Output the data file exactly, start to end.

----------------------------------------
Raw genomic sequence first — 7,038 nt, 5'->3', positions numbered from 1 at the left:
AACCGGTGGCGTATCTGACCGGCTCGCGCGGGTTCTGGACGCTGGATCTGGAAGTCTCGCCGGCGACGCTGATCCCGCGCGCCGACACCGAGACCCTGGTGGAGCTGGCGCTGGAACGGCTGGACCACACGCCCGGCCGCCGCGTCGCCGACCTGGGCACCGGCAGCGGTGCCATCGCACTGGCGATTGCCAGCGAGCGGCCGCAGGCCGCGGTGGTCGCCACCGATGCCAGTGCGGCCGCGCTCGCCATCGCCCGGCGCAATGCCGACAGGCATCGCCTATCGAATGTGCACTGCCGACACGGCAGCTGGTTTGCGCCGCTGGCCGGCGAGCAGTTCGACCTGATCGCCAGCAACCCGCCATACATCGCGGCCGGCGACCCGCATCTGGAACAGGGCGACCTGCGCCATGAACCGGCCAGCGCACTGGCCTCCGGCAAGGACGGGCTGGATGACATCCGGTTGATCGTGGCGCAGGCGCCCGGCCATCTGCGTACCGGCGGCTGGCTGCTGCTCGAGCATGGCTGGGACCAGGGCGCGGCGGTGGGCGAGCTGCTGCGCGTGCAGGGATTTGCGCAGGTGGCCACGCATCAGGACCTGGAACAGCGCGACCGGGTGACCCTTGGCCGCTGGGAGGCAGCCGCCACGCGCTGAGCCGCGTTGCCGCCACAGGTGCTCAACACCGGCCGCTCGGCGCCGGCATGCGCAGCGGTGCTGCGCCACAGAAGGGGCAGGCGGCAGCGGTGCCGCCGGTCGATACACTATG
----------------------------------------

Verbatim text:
Raw genomic sequence first — 7,038 nt, 5'->3', positions numbered from 1 at the left:
AACCGGTGGCGTATCTGACCGGCTCGCGCGGGTTCTGGACGCTGGATCTGGAAGTCTCGCCGGCGACGCTGATCCCGCGCGCCGACACCGAGACCCTGGTGGAGCTGGCGCTGGAACGGCTGGACCACACGCCCGGCCGCCGCGTCGCCGACCTGGGCACCGGCAGCGGTGCCATCGCACTGGCGATTGCCAGCGAGCGGCCGCAGGCCGCGGTGGTCGCCACCGATGCCAGTGCGGCCGCGCTCGCCATCGCCCGGCGCAATGCCGACAGGCATCGCCTATCGAATGTGCACTGCCGACACGGCAGCTGGTTTGCGCCGCTGGCCGGCGAGCAGTTCGACCTGATCGCCAGCAACCCGCCATACATCGCGGCCGGCGACCCGCATCTGGAACAGGGCGACCTGCGCCATGAACCGGCCAGCGCACTGGCCTCCGGCAAGGACGGGCTGGATGACATCCGGTTGATCGTGGCGCAGGCGCCCGGCCATCTGCGTACCGGCGGCTGGCTGCTGCTCGAGCATGGCTGGGACCAGGGCGCGGCGGTGGGCGAGCTGCTGCGCGTGCAGGGATTTGCGCAGGTGGCCACGCATCAGGACCTGGAACAGCGCGACCGGGTGACCCTTGGCCGCTGGGAGGCAGCCGCCACGCGCTGAGCCGCGTTGCCGCCACAGGTGCTCAACACCGGCCGCTCGGCGCCGGCATGCGCAGCGGTGCTGCGCCACAGAAGGGGCAGGCGGCAGCGGTGCCGCCGGTCGATACACTATG